She started working in the occupational medicine department of the hospital last July. Now those coworkers are like a second family.
Lucas Emerick, a registered nurse in occupational medicine, was one of the ones who helped encourage her to seek what else could be out there.
“I told her that there had been so much more advances since then,” he said.
“She is the sweetest,” Sharon Draper, a retired nurse practitioner who works with Garrison at occupational medicine, said of her coworker. “You can’t say a bad thing about her. Any patient that comes in who might be anxious, she makes them feel like they are the only one there.”
At home, she also has a strong support system.
“She is a wonderful person,” her husband Keith Garrison said. “I care for her very much. I hope it is successful so that she isn’t suffering anymore.”
It was those encouraging words from work family members and the love and support that she felt at home that helped Garrison take that leap of faith.
“I would have never gotten this done without them,” she said. “They are my family.”
The procedure was set to be an 11-hour surgery, and, with all major surgeries, there comes risks including paralysis.
“I’m really scared,” Garrison said a few days before the procedure. “But I have to know.”
Road to recovery
Garrison said she was the first candidate to have a scope remove something from the spine, and the needle that had been lodged in her back for more than 7,250 days was out and placed into a plastic container marked “gross – hardware.”
Now two weeks post-op, she continues to experience some pain and numbness on the left side of her body. She likens the numbness on her knee to a very sensitive sunburn, sensitive to the touch.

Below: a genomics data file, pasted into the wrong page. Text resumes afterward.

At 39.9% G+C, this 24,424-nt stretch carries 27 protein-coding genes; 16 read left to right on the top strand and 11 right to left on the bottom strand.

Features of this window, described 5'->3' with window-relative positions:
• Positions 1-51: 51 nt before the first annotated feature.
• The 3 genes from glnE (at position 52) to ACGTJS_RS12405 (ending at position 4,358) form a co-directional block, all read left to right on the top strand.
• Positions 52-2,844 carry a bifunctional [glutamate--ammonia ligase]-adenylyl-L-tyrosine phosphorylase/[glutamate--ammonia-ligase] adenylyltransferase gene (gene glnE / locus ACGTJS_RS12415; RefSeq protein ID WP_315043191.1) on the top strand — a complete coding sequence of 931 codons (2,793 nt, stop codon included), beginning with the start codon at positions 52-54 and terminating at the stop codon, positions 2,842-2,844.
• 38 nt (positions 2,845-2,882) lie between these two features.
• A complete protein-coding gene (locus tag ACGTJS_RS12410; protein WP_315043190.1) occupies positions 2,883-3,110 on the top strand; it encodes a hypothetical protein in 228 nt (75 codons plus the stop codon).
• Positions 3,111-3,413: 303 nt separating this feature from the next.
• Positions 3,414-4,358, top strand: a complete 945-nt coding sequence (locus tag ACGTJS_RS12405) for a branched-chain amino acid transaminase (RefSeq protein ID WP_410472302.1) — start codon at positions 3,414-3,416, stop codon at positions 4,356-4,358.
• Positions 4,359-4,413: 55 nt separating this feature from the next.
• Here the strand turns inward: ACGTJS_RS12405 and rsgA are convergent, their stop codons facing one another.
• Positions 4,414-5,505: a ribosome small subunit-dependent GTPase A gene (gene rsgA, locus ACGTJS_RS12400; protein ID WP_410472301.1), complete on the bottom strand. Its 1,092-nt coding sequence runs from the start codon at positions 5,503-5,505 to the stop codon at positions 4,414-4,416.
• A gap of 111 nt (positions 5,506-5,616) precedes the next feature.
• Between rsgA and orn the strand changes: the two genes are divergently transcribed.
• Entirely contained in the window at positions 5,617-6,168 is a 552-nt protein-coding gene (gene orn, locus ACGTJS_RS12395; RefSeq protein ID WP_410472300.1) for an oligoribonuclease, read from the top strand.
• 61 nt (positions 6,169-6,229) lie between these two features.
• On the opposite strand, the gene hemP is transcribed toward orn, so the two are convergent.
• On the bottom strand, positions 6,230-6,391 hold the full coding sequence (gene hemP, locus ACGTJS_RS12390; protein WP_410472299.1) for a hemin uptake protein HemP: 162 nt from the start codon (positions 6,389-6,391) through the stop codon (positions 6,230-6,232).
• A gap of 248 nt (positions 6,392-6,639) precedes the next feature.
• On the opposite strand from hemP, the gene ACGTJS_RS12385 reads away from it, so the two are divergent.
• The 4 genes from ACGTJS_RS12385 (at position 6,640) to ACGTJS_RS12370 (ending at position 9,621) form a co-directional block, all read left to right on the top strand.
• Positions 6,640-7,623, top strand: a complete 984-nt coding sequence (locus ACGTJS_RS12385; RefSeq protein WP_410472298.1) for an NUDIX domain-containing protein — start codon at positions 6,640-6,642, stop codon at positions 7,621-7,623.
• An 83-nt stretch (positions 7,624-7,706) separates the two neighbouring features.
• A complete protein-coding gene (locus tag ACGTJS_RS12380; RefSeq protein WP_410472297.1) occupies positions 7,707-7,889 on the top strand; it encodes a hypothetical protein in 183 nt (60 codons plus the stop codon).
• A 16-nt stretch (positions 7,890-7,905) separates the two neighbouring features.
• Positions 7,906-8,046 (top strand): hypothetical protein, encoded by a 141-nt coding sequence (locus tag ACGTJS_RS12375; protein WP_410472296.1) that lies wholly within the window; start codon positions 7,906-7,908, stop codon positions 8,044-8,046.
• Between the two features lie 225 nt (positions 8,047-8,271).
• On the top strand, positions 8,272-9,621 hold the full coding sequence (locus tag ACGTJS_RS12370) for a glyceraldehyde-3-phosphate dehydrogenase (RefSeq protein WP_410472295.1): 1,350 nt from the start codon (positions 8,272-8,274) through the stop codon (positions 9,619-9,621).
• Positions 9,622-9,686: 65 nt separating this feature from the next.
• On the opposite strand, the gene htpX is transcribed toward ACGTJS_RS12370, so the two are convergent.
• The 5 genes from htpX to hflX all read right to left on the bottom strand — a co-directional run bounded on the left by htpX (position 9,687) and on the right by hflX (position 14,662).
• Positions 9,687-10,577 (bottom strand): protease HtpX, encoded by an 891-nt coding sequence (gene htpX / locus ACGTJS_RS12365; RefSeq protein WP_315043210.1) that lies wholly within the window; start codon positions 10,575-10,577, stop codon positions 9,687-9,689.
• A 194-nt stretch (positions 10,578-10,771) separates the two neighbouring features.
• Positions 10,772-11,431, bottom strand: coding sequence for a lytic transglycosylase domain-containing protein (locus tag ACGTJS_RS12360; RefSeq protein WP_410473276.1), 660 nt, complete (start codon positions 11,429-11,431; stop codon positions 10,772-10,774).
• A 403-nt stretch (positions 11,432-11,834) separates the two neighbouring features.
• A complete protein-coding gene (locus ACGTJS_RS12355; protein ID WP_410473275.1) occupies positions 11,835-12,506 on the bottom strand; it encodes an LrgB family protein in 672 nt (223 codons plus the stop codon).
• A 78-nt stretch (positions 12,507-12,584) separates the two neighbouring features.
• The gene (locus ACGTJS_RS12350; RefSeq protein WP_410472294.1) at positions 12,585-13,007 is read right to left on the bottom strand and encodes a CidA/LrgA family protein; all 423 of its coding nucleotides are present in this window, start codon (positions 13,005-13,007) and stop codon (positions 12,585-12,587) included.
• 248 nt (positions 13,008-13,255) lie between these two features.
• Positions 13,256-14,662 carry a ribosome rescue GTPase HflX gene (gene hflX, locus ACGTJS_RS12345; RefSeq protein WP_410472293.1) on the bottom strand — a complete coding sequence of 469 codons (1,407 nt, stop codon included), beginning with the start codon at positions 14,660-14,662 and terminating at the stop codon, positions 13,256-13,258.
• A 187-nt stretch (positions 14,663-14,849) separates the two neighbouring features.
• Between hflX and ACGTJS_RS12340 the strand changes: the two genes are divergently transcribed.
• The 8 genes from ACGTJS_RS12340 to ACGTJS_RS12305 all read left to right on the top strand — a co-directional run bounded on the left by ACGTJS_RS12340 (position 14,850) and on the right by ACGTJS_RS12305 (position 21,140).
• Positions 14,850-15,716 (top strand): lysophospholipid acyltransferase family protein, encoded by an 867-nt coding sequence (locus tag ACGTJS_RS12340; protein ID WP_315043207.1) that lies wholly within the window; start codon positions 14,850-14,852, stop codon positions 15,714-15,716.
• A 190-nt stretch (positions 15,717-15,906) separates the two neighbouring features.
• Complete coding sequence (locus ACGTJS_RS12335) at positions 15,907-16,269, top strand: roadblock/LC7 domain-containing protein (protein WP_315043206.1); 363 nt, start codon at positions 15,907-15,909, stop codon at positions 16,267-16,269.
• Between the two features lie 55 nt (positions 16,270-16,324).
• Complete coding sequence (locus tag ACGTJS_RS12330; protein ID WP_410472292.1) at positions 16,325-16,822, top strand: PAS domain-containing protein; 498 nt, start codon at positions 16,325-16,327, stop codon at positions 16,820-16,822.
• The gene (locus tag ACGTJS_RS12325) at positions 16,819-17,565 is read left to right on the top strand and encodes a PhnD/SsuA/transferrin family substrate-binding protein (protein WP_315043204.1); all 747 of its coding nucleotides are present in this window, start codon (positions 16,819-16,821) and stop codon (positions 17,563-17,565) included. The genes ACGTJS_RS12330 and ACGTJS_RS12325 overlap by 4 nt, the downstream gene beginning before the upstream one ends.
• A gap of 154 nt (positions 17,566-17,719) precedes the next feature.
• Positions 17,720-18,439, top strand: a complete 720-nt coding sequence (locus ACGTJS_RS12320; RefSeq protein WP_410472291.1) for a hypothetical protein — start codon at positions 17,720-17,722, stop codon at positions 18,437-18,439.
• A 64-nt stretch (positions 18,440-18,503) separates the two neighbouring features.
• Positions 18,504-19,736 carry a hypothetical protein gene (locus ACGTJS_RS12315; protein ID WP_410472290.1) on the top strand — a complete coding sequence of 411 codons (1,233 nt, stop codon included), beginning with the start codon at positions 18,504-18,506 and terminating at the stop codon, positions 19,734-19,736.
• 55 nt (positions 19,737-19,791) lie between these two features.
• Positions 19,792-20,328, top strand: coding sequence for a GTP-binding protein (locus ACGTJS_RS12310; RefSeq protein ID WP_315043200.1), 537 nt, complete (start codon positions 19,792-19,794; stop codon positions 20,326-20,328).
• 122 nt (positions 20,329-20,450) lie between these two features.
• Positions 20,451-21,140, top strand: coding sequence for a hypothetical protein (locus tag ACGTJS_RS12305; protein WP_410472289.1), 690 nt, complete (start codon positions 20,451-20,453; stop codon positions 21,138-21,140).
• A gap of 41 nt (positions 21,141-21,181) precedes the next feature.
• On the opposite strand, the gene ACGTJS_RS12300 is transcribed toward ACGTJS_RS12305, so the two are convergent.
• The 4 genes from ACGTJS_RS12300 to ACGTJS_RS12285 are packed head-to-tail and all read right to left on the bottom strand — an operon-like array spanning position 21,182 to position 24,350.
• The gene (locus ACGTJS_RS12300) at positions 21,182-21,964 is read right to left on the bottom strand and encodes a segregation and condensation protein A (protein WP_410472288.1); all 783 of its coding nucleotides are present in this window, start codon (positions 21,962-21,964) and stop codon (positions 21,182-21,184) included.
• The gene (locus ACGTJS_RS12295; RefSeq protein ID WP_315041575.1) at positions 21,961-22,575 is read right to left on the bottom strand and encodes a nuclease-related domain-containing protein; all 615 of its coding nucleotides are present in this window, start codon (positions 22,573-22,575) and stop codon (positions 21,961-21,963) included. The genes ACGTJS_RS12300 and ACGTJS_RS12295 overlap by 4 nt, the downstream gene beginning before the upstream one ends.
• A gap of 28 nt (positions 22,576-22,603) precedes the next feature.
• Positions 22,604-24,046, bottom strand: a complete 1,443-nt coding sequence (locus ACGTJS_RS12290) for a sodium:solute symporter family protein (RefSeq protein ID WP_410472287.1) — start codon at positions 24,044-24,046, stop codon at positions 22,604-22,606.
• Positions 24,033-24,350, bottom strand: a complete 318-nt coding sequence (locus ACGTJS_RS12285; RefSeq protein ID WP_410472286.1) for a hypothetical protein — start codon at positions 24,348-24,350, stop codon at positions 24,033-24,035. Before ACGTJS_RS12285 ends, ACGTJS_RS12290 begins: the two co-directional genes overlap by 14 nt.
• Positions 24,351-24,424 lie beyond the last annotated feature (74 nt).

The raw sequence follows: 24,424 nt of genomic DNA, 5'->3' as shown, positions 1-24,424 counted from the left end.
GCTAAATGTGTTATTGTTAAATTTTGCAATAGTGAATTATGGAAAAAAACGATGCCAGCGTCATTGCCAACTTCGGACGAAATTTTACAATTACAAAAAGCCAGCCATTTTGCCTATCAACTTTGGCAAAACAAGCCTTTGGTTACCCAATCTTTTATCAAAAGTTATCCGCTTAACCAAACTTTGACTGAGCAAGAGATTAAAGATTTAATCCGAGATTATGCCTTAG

She walks with the help of a walker or a cane when she is out in public, and has therapy a couple times a week to focus on stretching, along with other appointments and checkups on her recovery.
It’s kind of like tooth pain, she says. You can’t predict good or bad days.
Garrison said she had to psyche herself up to agree to the surgery, hoping for the best.
“You had to. You had to be like I’m going to walk out of this,” she said. “You have to do that to yourself and you end up being disappointed because that is not what happened. It’s not fair because it’s not even something that I had chosen for my life.”
Garrion said she is trying to take her progress one day at a time.
“I want to make a full recovery,” she said. “But let’s be honest: these are nerves and they take forever to do their thing. I know it’s just going to be an uphill battle for me. It’s going to be painful. It’s going to hurt. But I’m hoping in the long run it won’t be such a long recovery.
“I am fighting this, and I tell myself I will make a full recovery even if I don’t.”
Garrison said she hopes that her story will inspire others to always be their own advocate and to not lose their voice when they think something might be wrong.
“You need to advocate for yourself. That is what I’m doing,” she said. “If it happened to me it could happen to other people. Not just the spinal needle. Keep going until something is done. Don’t let them say it is just this or just that. Maybe it’s not.”